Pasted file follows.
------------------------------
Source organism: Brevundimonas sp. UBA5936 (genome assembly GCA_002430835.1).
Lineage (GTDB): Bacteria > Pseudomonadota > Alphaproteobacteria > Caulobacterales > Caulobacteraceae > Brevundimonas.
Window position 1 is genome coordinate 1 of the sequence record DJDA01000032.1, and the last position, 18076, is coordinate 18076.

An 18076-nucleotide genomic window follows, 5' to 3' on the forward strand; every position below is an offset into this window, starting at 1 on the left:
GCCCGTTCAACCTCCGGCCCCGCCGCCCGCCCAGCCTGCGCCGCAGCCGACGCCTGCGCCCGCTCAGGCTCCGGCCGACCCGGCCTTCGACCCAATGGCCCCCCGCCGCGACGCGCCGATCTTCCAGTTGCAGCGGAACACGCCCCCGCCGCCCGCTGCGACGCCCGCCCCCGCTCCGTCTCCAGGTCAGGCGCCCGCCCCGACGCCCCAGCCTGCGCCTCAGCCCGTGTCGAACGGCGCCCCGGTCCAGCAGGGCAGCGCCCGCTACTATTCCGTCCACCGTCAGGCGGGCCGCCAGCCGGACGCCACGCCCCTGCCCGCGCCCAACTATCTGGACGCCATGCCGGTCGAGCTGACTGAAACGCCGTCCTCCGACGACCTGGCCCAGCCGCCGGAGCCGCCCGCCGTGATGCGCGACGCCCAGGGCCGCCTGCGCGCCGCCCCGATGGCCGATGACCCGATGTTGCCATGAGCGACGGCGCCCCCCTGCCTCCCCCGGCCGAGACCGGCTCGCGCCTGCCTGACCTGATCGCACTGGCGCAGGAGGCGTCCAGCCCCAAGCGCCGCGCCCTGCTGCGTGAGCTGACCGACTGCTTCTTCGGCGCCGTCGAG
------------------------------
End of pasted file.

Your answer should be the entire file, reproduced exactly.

Source organism: Brevundimonas sp. UBA5936 (genome assembly GCA_002430835.1).
Lineage (GTDB): Bacteria > Pseudomonadota > Alphaproteobacteria > Caulobacterales > Caulobacteraceae > Brevundimonas.
Window position 1 is genome coordinate 1 of the sequence record DJDA01000032.1, and the last position, 18076, is coordinate 18076.

An 18076-nucleotide genomic window follows, 5' to 3' on the forward strand; every position below is an offset into this window, starting at 1 on the left:
GCCCGTTCAACCTCCGGCCCCGCCGCCCGCCCAGCCTGCGCCGCAGCCGACGCCTGCGCCCGCTCAGGCTCCGGCCGACCCGGCCTTCGACCCAATGGCCCCCCGCCGCGACGCGCCGATCTTCCAGTTGCAGCGGAACACGCCCCCGCCGCCCGCTGCGACGCCCGCCCCCGCTCCGTCTCCAGGTCAGGCGCCCGCCCCGACGCCCCAGCCTGCGCCTCAGCCCGTGTCGAACGGCGCCCCGGTCCAGCAGGGCAGCGCCCGCTACTATTCCGTCCACCGTCAGGCGGGCCGCCAGCCGGACGCCACGCCCCTGCCCGCGCCCAACTATCTGGACGCCATGCCGGTCGAGCTGACTGAAACGCCGTCCTCCGACGACCTGGCCCAGCCGCCGGAGCCGCCCGCCGTGATGCGCGACGCCCAGGGCCGCCTGCGCGCCGCCCCGATGGCCGATGACCCGATGTTGCCATGAGCGACGGCGCCCCCCTGCCTCCCCCGGCCGAGACCGGCTCGCGCCTGCCTGACCTGATCGCACTGGCGCAGGAGGCGTCCAGCCCCAAGCGCCGCGCCCTGCTGCGTGAGCTGACCGACTGCTTCTTCGGCGCCGTCGAG